I believe I am blessed by remembering and celebrating the best gifts of my mother’s life—her love, life lessons and legacy of values that make me who I am today. And I believe that giving thanks for those gifts—even nine years after her sudden death—makes my journey quite remarkable.
For 34 years, I celebrated Mother’s Day with my mom, picking dandelions and sending cards to say thanks for raising me. But it wasn’t until I could no longer send a card—my first Mother’s Day without Mom—that I realized how much I’d lost when she died.
For all the years of my busy Baby Boomer life, I took Mom for granted. After all, she did what mothers do: she was simply always there. When I was sick, happy, sad; when I went off to college and off to marriage; when I became a mom myself, she was there for me, always cooking my favorite food and crocheting yet another afghan or growing another garden.
Mom’s sudden death from a heart attack meant no goodbyes, but nine years later, I took the unplanned journey of writing letters to Mom that became those final conversations, allowing me to look back at life with her, remembering stories in laughter and tears, and celebrating what I discovered: that Mom’s simple, ordinary life on the prairie was a container overflowing with real, authentic values that have guided my entire journey in life.
Mom taught compassion by keeping a litter of baby kittens alive after the Mommy cat died, using a medicine dropper to feed each kitten several times a day. Mom taught generosity and sharing by telling me I could cut the brownie in two, but my sister would get first choice of pieces. And Mom taught hard work and resourcefulness the old-fashioned way, by raising four kids on the South Dakota prairie without running to the store every time she needed something.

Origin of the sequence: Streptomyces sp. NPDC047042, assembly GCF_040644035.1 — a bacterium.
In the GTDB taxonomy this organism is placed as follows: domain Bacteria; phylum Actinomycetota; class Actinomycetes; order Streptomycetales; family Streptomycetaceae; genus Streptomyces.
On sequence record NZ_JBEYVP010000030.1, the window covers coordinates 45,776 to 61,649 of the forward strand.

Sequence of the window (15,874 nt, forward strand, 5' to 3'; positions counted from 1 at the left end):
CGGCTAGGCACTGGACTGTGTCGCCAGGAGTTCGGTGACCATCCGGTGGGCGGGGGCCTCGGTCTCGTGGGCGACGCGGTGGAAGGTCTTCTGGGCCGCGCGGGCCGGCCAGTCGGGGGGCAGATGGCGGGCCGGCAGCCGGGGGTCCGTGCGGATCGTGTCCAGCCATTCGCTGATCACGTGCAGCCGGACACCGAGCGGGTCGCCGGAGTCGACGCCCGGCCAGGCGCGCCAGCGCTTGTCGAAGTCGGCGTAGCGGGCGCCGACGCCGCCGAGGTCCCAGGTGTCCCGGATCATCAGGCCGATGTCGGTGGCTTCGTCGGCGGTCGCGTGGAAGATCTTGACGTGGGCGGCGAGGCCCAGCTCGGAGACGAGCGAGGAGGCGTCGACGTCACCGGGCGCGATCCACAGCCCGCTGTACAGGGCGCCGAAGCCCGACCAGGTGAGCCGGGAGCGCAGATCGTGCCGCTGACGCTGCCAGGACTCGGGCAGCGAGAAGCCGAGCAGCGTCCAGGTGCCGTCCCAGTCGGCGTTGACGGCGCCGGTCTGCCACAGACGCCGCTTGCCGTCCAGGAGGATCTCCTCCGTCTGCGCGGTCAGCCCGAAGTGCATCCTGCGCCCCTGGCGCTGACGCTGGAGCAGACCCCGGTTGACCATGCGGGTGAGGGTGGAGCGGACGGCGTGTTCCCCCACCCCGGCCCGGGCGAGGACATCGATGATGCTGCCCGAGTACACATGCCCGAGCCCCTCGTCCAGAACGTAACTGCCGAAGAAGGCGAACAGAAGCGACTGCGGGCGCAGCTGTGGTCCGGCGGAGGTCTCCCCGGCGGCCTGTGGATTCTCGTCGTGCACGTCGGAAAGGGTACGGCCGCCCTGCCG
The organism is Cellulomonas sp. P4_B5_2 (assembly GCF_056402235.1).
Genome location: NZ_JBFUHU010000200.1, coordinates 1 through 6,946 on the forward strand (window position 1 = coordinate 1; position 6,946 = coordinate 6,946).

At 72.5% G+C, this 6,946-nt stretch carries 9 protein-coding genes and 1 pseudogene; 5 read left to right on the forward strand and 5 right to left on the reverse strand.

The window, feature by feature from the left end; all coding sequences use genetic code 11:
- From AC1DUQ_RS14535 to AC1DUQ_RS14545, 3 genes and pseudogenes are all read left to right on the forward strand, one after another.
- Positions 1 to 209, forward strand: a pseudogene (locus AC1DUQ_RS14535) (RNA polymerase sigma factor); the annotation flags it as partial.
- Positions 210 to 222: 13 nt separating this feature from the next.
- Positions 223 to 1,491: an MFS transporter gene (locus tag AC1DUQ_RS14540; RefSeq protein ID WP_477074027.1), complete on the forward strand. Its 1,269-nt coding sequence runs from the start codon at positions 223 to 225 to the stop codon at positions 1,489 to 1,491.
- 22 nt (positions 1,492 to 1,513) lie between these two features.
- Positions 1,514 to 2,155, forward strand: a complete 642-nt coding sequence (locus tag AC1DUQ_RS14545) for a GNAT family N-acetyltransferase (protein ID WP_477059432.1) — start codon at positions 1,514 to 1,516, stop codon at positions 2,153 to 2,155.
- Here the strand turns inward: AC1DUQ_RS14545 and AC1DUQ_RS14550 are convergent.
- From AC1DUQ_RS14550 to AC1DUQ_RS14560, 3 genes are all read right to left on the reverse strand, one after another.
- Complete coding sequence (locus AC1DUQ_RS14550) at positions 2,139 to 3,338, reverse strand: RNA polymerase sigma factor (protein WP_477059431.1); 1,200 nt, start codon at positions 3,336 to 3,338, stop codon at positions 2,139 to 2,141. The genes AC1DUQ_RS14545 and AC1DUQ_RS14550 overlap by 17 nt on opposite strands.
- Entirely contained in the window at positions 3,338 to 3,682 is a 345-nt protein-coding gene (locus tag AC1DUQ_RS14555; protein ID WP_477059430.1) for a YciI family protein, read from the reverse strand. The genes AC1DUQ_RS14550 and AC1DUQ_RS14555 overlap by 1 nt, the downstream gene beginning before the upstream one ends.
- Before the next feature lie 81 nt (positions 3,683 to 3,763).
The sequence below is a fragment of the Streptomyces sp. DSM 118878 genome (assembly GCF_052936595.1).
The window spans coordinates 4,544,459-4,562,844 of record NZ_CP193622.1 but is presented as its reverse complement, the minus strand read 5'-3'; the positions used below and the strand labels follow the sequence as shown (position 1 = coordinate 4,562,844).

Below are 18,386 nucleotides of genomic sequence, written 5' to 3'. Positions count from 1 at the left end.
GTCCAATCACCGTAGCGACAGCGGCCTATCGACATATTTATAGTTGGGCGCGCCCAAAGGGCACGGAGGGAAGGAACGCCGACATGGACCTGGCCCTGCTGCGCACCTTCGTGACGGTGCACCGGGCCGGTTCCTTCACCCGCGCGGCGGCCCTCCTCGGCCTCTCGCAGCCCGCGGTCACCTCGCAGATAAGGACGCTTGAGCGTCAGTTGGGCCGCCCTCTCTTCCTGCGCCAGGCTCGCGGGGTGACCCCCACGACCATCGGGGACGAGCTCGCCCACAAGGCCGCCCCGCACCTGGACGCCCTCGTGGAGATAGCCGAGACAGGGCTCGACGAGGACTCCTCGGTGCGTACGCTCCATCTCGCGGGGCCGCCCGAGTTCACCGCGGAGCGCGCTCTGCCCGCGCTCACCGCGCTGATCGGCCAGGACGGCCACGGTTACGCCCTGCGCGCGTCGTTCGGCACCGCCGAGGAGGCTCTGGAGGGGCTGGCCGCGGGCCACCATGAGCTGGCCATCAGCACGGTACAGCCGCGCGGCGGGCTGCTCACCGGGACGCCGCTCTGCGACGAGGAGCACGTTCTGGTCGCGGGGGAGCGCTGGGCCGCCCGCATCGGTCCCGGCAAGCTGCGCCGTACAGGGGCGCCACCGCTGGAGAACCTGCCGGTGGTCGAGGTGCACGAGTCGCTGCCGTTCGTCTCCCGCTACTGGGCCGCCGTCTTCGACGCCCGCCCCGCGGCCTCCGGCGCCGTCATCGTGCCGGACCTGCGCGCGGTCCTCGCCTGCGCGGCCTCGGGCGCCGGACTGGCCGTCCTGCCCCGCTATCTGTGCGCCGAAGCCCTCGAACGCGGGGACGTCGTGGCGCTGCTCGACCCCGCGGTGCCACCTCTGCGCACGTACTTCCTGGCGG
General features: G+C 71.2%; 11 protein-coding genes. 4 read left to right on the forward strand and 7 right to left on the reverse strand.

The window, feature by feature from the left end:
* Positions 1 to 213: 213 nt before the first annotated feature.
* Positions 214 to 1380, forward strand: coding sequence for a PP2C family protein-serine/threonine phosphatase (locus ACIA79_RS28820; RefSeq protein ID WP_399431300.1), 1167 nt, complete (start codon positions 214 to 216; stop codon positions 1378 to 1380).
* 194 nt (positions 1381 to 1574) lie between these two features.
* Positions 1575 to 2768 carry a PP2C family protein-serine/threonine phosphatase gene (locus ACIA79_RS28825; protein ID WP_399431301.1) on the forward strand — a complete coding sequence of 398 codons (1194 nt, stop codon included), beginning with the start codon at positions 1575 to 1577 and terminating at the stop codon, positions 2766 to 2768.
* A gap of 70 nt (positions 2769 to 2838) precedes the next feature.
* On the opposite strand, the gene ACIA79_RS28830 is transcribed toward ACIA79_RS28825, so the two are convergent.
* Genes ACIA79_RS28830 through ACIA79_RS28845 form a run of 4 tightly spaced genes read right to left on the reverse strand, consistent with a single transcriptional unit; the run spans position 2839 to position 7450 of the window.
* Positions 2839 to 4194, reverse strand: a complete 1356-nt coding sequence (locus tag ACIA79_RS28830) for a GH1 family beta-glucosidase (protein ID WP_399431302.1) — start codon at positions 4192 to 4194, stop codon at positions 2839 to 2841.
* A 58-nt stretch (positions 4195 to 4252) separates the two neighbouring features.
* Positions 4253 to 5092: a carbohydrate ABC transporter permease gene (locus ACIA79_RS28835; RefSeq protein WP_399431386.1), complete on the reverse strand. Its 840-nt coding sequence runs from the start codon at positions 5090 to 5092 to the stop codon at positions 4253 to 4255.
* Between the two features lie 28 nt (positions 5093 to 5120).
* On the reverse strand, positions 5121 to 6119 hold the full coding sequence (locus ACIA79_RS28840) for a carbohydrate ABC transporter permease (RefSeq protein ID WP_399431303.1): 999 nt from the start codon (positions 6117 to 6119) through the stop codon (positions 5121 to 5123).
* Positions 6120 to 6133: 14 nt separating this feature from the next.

I didn’t realize what I had been given until I remembered the stories that held the evidence of Mom’s love and the lessons that taught her values. Her values strengthened me, because unlike values that divide and polarize Americans today, a mom’s values build us, creating an internal compass that guides us through life as it connects us to the goodness of other people.
I believe every imperfect, ordinary, taken-for-granted mom gives her children these gifts, and I believe that when we realize what we’ve been given and offer thanks, our journey becomes incredibly blessed. I know I took her for granted, but I believe Mother’s Day—with or without Mom—is a great day to remember and celebrate the best gifts of every mom.
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